My name is Jessica, my friends call me blessed Jess.  I’m writing this today with ten years under my belt.   My clean day is Feb 14, 2011, the day I decide to truly fall in love with myself.   You see I never had time to learn who Jess really was. I was born in Louisiana to a sperm donor Leroy and my mom. I had one sister and two brothers, I am the baby.

By the time I was three years old I was being sexually abused.  I was so ashamed I would run out into a cornfield which is where I hid, I didn’t want my sister and brother to know what had happened.  I thought if they knew I was being molested they wouldn’t want to be my brother and sister anymore.

When mom got terminal brain cancer at age of five.  She was prescribed medication but Leroy turned her onto heroin.  Eventually, he taught me how to make her “medicine” every day.  He would be so high he didn’t trust himself doing it.  So I was taught how to cook it in a spoon, fill up the needle, put a tourniquet around her arm, find a vein and inject the heroin. I think he did that because it was cheaper than prescription drugs from the doctor.  When her product got low he sold me to his work clients.  I remember times where my mother was just so high while she sat in front of the windows while I brushed her hair and talked to her.  This was one of my better memories.

I learned early on if I just am nice to the gentlemen they’ll be nice to me.  On the big day at school Leroy made an overdose amount for me to give my mom and when I got home from school mom was dead. 

One thing that I  still think about is if Leroy purposely loaded the needle with too much heroin to kill my mom.  I know I usually made my mom’s “medicine” except that day Leroy had prepared it.  I was the one who shot her up so he later said it was me.  I still believe to this day that he did that on purpose.  

I still remember walking up the hill leading to my house and just seeing all the red and blue lights.  For some reason, I just got the feeling it was my mom.  When I finally reached the top of the hill I saw them bringing my mom out in a body bag.  I asked the paramedics if I can kiss my mom goodbye and they said yes.  Leroy whispered in my ear as I leaned on to kiss my mom goodbye that I killed my mom. I believed that until I got into the rooms. 

One day while the entire family was in the car Leroy decided to shoot up and passed out.  As we waiting for him to wake up a highway patrolman came up to the window and Leroy pulled a gun and shot him in the head.  Leroy went to prison.

Not long after that, we all ended up in foster care where a couple adopted us all, Jack and Robin. We moved to San Diego to a beautiful house on the outside, inside we were locked in our rooms with nothing but a chart to earn points for chores and a bucket to use the bathroom. We were given two sweatpants and two T-shirts.  Many times we went without showers, food, and clothes. By elementary school, I was bullied. We all were in separate rooms on concrete floors.  Then one day after being physically and sexually abused by my foster mom I started fighting In school.  Eventually I got expelled and went to a school for bad kids.  Looking back I now see that was my first taste of addiction.  I was addicted to fighting, the more blood I saw the better the high.  It was all about that rush.  At around that time I was ten and started having sex with the school janitor who was around forty.  He was eventually arrested.  It ends up he had been doing that a while.  I was not his first victim.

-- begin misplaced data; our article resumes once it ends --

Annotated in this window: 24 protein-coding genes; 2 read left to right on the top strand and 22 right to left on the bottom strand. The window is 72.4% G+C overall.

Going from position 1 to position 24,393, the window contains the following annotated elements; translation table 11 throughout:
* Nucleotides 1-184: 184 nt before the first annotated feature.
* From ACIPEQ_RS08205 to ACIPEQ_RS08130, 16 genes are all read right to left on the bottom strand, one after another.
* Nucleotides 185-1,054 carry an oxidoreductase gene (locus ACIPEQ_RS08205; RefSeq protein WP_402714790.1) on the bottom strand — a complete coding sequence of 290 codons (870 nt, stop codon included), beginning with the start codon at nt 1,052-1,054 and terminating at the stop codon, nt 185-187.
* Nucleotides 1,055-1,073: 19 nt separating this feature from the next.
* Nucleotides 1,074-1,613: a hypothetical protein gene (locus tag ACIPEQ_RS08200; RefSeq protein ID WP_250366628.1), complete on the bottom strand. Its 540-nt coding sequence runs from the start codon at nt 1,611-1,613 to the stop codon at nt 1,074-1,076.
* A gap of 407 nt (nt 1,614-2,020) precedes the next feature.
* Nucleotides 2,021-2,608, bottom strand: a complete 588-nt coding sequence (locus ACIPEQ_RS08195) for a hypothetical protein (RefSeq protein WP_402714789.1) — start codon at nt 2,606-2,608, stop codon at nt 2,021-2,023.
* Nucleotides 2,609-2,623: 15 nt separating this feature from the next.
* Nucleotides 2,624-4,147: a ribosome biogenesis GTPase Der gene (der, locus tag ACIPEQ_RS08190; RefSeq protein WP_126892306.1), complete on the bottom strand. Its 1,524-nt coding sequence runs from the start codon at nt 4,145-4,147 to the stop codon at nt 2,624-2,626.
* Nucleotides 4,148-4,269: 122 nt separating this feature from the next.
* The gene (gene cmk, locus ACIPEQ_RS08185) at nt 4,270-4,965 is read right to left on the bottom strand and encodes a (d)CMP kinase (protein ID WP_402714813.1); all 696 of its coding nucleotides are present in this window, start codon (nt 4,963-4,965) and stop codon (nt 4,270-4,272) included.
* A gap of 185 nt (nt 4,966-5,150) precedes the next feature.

I met a boy and hung out drinking and smoking pot for two years.  Then one day we went to his friend’s house to get weed and I was injected and then knocked out suddenly by someone and woke up chained to a bed in a warehouse.  I had been kidnapped.  While I was being kept I witnessed the death of four of the girls I was held captive with.  They had contracted STDs and were no longer good for business.  Luckily I stayed clean.  

I was trafficked by these men until I was sold to a pimp.  I was injected with drugs and highly addicted. I stayed with a pimp in Las Vegas until I was 13.  He kept me high.  But we did have more freedom with him.  We weren’t tied down like in San Diego.

When the feds came in I was thrown off a building.  I survived and I ended up somehow back on the streets at thirteen homeless and addicted to drugs and alcohol. I tried to do a geographic change and moved to LA only to end up on skid row. I met my now-husband when I was seventeen and he rescued me from the streets but not myself.  

I was twenty-one and one day I decided I had enough that I failed at being a wife, sister, and mother.  I climbed on a chair rapped a rope around my neck and hung myself, only God had another plan. My husband forgot his phone and came back home, saw me, and cut me down.  

He took me to my first meeting.  I came in angry, resentful, not trusting anyone. I am now compassionate, caring, and a little more trusting. I am part of a no matter what club. 2 years ago I had a bad seizure had a stroke had to learn to use my hands and talk again. 1 year ago I buried my brother, 6 months ago I had surgery for lung cancer, 1 month ago I buried my nephew.  

I haven’t had to use or drink. In fact, the storms are where I find my strength, and my roots grow strong in the rooms I write and work harder.  It’s in the storm that I learn faith, hope, and courage.  Today I am the woman God created me to be. My God is great outdoors.  I have learned to forgive everyone for the pain endured in my life.  I forgive the inner child of the adults who abused me.  Today I am still happily married for 25 years now, I am the manager of two sober livings and do what I love and what the program has taught me, giving back what has freely been given to me.